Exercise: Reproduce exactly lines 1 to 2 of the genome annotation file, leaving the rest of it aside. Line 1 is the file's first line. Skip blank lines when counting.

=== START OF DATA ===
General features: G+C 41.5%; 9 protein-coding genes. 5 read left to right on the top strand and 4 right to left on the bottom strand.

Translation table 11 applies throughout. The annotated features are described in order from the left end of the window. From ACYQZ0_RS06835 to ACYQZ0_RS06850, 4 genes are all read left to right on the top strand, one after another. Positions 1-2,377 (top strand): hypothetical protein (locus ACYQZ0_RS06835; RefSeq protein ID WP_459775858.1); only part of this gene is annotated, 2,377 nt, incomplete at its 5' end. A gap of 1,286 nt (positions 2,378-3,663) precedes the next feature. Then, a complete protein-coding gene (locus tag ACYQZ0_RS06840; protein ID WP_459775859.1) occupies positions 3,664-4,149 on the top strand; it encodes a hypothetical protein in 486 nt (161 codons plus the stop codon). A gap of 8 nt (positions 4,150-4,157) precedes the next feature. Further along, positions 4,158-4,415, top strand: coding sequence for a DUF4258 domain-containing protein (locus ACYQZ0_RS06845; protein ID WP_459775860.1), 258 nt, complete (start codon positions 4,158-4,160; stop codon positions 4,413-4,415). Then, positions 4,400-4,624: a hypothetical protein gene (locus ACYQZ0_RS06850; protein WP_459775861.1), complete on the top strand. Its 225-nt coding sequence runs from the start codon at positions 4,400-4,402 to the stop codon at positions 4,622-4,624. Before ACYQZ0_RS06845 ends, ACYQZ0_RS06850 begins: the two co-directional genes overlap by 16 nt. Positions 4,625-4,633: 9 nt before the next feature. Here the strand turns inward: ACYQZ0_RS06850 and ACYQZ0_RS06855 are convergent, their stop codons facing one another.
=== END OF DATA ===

General features: G+C 41.5%; 9 protein-coding genes. 5 read left to right on the top strand and 4 right to left on the bottom strand.

Translation table 11 applies throughout. The annotated features are described in order from the left end of the window. From ACYQZ0_RS06835 to ACYQZ0_RS06850, 4 genes are all read left to right on the top strand, one after another. Positions 1-2,377 (top strand): hypothetical protein (locus ACYQZ0_RS06835; RefSeq protein ID WP_459775858.1); only part of this gene is annotated, 2,377 nt, incomplete at its 5' end. A gap of 1,286 nt (positions 2,378-3,663) precedes the next feature. Then, a complete protein-coding gene (locus tag ACYQZ0_RS06840; protein ID WP_459775859.1) occupies positions 3,664-4,149 on the top strand; it encodes a hypothetical protein in 486 nt (161 codons plus the stop codon). A gap of 8 nt (positions 4,150-4,157) precedes the next feature. Further along, positions 4,158-4,415, top strand: coding sequence for a DUF4258 domain-containing protein (locus ACYQZ0_RS06845; protein ID WP_459775860.1), 258 nt, complete (start codon positions 4,158-4,160; stop codon positions 4,413-4,415). Then, positions 4,400-4,624: a hypothetical protein gene (locus ACYQZ0_RS06850; protein WP_459775861.1), complete on the top strand. Its 225-nt coding sequence runs from the start codon at positions 4,400-4,402 to the stop codon at positions 4,622-4,624. Before ACYQZ0_RS06845 ends, ACYQZ0_RS06850 begins: the two co-directional genes overlap by 16 nt. Positions 4,625-4,633: 9 nt before the next feature. Here the strand turns inward: ACYQZ0_RS06850 and ACYQZ0_RS06855 are convergent, their stop codons facing one another.